coding java programming

How do you keep your programming skills sharp?

Short answer: ABC: Always Be Coding.

1. The more you code, the better you’ll get — it’s that simple. By coding, you’re practicing. But the best practice is focused practice. Have goals in mind, explore new areas, and challenge yourself. Over time, you should develop a portfolio of both unfinished and finished projects. GitHub is a great place to put this portfolio on display, but just having an eclectic body of work is huge.

2. Re-build the wheel. You should implement the most common data structures in the language you’re trying to learn. Do not rely on common libraries. Implement the following and write tests for them: vector (dynamic array), linked list, stack, queue, circular queue, hash map, set, priority queue, binary search tree, etc. You should be able to implement them quickly as you get more comfortable with the language. (more…)

coding java programming

What are the best resources (sites, books or tutorials) for learning programming?

Answer by Nick Huber:

I’ve been spending 6-8 hours/day teaching myself to program for the past month or so and have basically scoured the Internet for every free or semi-free tutorial out there.

Here’s the good stuff I’ve used and recommend:

  1. CodeHS — Personally graded, video-then-program format problems, starting with a toy language called Karel and moving up to Javascript, culminating in you making the game Breakout in your browser. Founded by two ex-CS106a TAs at Stanford from which the curriculum was largely adapted. They have probably 40 hours of really good content and, most importantly, provide you friendly, one-on-one help with like ~3 hours turnaround when you need it. Check out my version of Breakout I made after doing all of the content: EpicBreakout. (1)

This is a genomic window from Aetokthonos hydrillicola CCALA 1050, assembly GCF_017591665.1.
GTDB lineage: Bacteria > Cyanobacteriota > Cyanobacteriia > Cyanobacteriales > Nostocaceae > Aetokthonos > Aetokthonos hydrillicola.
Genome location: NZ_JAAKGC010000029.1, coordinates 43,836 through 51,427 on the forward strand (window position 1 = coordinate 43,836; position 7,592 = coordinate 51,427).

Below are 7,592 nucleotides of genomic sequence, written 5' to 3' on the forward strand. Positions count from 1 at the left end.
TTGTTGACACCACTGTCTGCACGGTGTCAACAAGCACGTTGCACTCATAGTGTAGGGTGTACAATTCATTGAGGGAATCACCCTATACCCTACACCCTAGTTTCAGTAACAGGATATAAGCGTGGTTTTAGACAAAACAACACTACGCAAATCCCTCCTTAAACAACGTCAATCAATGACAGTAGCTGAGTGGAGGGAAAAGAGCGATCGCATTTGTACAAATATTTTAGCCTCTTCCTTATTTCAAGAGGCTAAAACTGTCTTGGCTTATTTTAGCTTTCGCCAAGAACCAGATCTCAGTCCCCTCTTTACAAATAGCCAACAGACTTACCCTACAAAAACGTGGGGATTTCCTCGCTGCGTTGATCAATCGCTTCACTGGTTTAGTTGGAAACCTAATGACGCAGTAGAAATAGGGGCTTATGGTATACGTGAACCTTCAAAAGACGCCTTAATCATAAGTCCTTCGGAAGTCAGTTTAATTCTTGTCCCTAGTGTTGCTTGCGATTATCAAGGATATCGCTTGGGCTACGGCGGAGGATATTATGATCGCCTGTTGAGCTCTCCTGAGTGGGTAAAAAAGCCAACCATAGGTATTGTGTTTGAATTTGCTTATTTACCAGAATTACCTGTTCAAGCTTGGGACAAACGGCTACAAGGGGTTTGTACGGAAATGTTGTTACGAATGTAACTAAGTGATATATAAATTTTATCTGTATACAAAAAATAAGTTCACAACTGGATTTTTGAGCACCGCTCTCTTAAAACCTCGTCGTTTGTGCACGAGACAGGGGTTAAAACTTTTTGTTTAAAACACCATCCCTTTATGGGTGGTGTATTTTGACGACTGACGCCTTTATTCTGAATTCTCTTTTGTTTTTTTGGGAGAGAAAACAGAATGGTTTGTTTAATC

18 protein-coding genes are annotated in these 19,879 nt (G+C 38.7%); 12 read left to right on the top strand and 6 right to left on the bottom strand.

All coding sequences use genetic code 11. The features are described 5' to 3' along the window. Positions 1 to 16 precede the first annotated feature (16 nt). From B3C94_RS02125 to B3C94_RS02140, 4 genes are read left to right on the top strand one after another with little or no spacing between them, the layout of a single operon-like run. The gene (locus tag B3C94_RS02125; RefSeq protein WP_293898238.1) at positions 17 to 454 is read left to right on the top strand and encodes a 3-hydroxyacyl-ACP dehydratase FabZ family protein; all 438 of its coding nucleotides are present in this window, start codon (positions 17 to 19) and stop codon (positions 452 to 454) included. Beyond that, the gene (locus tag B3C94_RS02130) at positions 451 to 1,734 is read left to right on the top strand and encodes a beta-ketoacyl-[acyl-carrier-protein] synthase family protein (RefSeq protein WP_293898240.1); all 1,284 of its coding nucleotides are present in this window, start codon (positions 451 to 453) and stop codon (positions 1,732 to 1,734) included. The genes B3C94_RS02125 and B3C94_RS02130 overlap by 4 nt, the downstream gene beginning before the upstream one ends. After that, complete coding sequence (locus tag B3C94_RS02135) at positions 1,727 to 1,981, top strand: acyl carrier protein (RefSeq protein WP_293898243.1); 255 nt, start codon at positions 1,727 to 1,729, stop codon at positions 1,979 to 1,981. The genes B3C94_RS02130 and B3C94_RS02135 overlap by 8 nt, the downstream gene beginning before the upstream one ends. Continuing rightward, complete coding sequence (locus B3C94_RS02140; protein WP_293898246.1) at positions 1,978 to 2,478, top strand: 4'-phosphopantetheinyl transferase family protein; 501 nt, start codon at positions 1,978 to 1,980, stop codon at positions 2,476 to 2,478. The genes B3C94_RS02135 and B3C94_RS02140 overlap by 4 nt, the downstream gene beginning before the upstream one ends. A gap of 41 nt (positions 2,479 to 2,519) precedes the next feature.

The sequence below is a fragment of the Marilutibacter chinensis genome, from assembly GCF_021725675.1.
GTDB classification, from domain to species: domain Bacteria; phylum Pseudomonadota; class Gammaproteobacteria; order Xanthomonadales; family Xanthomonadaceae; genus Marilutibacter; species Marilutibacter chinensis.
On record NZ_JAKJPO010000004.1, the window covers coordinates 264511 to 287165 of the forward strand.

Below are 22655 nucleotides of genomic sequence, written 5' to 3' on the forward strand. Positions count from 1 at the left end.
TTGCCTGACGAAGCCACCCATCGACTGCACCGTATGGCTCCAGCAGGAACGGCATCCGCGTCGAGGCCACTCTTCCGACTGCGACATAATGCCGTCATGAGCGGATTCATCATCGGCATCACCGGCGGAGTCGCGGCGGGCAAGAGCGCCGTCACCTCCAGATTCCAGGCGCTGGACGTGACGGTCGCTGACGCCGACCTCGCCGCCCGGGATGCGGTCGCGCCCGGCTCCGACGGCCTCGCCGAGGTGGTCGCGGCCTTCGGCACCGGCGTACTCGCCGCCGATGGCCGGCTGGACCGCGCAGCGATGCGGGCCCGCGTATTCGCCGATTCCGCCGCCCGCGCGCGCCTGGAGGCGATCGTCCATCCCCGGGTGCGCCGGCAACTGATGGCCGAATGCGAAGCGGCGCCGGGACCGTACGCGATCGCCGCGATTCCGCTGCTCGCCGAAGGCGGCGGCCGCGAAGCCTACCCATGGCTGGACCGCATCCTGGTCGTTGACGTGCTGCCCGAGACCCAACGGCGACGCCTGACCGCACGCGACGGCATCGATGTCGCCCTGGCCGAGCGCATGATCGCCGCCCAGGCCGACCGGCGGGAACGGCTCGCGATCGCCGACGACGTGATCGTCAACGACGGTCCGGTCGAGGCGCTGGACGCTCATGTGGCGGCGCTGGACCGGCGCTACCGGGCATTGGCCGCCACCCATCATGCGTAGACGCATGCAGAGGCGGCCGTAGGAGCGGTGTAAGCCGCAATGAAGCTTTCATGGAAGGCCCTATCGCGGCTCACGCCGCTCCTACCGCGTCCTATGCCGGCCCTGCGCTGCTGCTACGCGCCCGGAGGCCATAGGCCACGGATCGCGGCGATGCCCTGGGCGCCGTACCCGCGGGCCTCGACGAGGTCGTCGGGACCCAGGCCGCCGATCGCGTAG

2. Google’s Python Class — Unlike above, requires some set-up on your machine (i.e. you’re not coding in-browser), but still good. About two days worth of lectures on Python with a handful of good problems, culminating in regular expressions (like a custom CRTL + F in a Word document) and a problem where you descramble an encoded image from a website.
  3. CodingBat — Python and Java problems. No frills, just the exercises — probably better for someone with a little bit of background (meaning you know what a function/parameter is and can use The Google to figure out/find syntax/functions you need). The site was made by the same guy who taught the Google Python Class.
  4. Khan Academy — A few intro tutorials (mostly graphics/animation-focused) in JS using a well-regarded library (Processing.js) and then a wide-open project space for you to see programs other people have made (i.e. the end result and the code) and to make your own, potentially forking off of their work. Here’s a game that some guy made that served as inspiration for my version of Breakout: Mercury Subspace. Pretty great, right?